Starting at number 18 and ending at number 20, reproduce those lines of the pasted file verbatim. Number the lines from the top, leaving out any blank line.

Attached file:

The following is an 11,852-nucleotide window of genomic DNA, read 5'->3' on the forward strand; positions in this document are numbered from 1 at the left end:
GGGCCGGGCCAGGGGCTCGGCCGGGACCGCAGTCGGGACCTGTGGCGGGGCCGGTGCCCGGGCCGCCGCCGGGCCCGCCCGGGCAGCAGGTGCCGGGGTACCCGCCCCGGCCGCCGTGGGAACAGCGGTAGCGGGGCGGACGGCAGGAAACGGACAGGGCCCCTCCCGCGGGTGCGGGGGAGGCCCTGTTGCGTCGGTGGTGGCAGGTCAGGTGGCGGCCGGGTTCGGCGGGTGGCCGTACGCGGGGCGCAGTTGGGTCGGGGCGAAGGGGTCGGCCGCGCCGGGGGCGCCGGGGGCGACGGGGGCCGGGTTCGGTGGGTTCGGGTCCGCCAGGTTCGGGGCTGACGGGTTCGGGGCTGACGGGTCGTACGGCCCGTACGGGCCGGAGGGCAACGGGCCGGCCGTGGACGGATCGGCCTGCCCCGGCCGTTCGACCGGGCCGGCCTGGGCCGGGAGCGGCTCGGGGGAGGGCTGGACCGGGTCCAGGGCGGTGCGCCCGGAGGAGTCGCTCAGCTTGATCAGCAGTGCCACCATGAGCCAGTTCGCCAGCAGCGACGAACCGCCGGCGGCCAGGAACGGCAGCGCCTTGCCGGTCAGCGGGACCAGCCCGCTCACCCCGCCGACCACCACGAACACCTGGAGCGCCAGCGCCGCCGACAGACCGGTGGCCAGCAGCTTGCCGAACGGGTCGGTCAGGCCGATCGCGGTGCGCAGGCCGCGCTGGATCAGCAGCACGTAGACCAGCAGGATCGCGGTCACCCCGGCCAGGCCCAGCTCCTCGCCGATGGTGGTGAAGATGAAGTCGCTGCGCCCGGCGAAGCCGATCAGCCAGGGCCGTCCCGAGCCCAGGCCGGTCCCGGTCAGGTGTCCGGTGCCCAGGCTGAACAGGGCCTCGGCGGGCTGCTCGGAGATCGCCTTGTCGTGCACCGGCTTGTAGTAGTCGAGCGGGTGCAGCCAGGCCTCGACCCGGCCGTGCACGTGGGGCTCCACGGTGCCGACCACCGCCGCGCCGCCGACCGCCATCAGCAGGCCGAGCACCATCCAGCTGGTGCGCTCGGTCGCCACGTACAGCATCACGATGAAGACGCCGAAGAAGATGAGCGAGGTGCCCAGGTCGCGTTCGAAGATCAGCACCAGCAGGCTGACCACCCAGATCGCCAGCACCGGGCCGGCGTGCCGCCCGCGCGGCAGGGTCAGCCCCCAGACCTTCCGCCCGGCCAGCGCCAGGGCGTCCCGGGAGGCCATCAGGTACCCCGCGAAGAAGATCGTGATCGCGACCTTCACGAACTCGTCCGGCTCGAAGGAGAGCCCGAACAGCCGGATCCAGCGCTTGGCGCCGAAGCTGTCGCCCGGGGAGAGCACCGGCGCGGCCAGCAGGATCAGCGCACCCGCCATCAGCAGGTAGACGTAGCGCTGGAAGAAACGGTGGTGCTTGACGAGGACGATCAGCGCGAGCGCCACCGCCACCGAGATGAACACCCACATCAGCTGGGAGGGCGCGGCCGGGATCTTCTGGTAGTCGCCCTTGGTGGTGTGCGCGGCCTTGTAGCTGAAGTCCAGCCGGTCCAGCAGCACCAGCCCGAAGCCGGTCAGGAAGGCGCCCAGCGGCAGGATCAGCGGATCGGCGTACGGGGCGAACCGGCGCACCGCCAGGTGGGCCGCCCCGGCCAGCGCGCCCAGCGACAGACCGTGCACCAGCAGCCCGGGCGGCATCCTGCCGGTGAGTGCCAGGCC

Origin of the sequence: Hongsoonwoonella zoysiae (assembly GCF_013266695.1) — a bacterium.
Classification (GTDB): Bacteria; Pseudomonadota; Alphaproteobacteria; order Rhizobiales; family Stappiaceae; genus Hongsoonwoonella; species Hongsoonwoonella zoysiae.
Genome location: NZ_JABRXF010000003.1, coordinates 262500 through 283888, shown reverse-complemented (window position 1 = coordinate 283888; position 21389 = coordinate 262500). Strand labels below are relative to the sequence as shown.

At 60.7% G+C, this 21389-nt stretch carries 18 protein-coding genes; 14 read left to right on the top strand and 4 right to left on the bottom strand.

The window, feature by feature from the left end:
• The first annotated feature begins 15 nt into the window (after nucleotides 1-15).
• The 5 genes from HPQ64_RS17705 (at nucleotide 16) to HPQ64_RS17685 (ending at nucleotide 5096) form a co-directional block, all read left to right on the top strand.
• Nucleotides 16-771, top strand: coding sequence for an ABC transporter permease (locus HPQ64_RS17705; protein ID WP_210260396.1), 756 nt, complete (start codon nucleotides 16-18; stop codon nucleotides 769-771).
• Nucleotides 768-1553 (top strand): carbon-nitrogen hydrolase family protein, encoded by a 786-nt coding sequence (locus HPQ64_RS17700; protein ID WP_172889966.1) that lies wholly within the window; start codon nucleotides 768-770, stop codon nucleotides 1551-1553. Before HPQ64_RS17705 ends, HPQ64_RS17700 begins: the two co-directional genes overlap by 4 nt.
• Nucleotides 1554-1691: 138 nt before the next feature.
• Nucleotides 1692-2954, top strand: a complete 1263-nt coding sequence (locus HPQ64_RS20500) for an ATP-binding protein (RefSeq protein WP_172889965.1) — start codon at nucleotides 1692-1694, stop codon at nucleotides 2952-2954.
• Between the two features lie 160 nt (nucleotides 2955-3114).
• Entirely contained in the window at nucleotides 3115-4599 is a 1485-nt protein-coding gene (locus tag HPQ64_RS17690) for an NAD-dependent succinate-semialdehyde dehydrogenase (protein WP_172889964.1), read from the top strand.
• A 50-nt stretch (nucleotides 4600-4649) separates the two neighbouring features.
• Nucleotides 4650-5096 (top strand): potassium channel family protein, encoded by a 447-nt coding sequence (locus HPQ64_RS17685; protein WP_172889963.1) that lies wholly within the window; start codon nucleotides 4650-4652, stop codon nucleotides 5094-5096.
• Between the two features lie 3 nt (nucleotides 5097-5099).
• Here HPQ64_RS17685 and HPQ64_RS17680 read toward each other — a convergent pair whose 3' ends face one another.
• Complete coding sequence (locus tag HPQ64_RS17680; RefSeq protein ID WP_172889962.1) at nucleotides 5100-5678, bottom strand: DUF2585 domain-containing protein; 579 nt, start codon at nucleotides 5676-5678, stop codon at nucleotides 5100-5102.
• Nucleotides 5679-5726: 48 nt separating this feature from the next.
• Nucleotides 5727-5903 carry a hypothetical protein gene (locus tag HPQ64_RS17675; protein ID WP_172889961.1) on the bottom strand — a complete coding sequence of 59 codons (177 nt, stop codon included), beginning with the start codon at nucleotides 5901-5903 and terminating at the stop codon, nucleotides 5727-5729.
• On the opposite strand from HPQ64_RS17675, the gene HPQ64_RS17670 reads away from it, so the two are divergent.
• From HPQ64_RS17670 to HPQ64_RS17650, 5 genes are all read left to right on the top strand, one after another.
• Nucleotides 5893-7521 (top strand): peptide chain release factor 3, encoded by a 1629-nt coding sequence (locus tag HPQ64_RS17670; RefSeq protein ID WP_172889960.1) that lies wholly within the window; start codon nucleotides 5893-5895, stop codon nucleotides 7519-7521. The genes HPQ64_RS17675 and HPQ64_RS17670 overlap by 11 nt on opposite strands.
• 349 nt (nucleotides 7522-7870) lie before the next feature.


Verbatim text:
• Between the two features lie 3 nt (nucleotides 5097-5099).
• Here HPQ64_RS17685 and HPQ64_RS17680 read toward each other — a convergent pair whose 3' ends face one another.
• Complete coding sequence (locus tag HPQ64_RS17680; RefSeq protein ID WP_172889962.1) at nucleotides 5100-5678, bottom strand: DUF2585 domain-containing protein; 579 nt, start codon at nucleotides 5676-5678, stop codon at nucleotides 5100-5102.